Too much traffic, too long a commute and too many workers losing productivity. The challenge is not new and neither is the potential solution of telecommuting. The leader of one of the nation's leading workplace consulting firms says it's time for change.
“By not expanding the use of telecommuting, employers are negatively impacting the environment, worker productivity, job satisfaction and, most importantly, their bottom lines. And, it is not a lack of technology or other resources that is holding back this expansion. It is simply a lack of vision, a shortage of trust and an irrational adherence to antiquated notions of how and where work should be done,” said John A. Challenger, chief executive officer of Challenger, Gray & Christmas, Inc.
The call for increased telecommuting comes on the heels of a new report from the Texas A&M Transportation Institute, which revealed that increased traffic congestion is forcing the nation’s workers to build in extra time to their daily commutes to the tune of $121 billion in wasted time and fuel in 2011.
Obviously, there are many occupations that are not conducive to telecommuting. However, the number of jobs that can be done remotely have grown significantly over the last two decades and will continue to expand going forward.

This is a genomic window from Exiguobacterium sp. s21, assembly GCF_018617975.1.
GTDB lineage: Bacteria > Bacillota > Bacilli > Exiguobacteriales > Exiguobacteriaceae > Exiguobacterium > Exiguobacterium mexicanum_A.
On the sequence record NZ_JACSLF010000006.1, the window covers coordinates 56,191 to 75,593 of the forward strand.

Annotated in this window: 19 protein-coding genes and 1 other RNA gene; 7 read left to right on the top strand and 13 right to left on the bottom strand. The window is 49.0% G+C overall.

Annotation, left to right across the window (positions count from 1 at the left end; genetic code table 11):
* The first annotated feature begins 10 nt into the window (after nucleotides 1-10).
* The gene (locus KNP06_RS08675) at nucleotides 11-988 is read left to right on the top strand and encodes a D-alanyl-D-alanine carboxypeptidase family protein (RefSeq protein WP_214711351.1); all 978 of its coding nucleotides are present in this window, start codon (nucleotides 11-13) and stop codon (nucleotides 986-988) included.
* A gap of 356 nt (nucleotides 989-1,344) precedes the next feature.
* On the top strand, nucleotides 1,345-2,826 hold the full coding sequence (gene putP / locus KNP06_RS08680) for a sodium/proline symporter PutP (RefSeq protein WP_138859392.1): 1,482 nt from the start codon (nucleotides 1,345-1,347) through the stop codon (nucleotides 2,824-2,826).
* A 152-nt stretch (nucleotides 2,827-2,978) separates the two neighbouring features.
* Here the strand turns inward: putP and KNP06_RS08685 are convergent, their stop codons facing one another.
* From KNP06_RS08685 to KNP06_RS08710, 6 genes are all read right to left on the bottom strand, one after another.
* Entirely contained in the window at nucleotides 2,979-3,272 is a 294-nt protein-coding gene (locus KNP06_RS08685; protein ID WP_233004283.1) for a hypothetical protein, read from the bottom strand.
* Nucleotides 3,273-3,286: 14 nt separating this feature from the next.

The latest available statistics from the Telework Research Network indicate that 3.1 million people, not including the self-employed or unpaid volunteers, considered home to be their primary place of work in 2011. That is roughly 2.5 percent of U.S. nonfarm payrolls.
Overall, the number of telecommuters increased by 73 percent between 2005 and 2011. However, according to the data, the number of telecommuters remains well below the potential. The Telework Research Network estimates that as many as 64 million U.S. employees (just under 50 percent of the workforce) hold a job that is compatible with telework.
“Companies are embracing the latest portable tablets and laptops, social networking, video conferencing and many of the other technological advancements that make telecommuting increasingly viable. However, in many ways, companies are stuck in the old way of doing business, where people are expected to work from 9 to 5 and are judged more on the amount of ‘face time’ than on the quantity or quality of output."
Companies that have embraced telecommuting have found that their remote workers are just as, if not more productive than traditional office workers. Analyses of Best Buy, British Telecom, Dow Chemical and many other employers have found that teleworkers are 35 percent to 45 percent more productive. American Express found that its teleworkers produced 43 percent more than their office-based counterparts.
In addition, various studies have found that telecommuting employees are happier, more loyal, and have fewer unscheduled absences.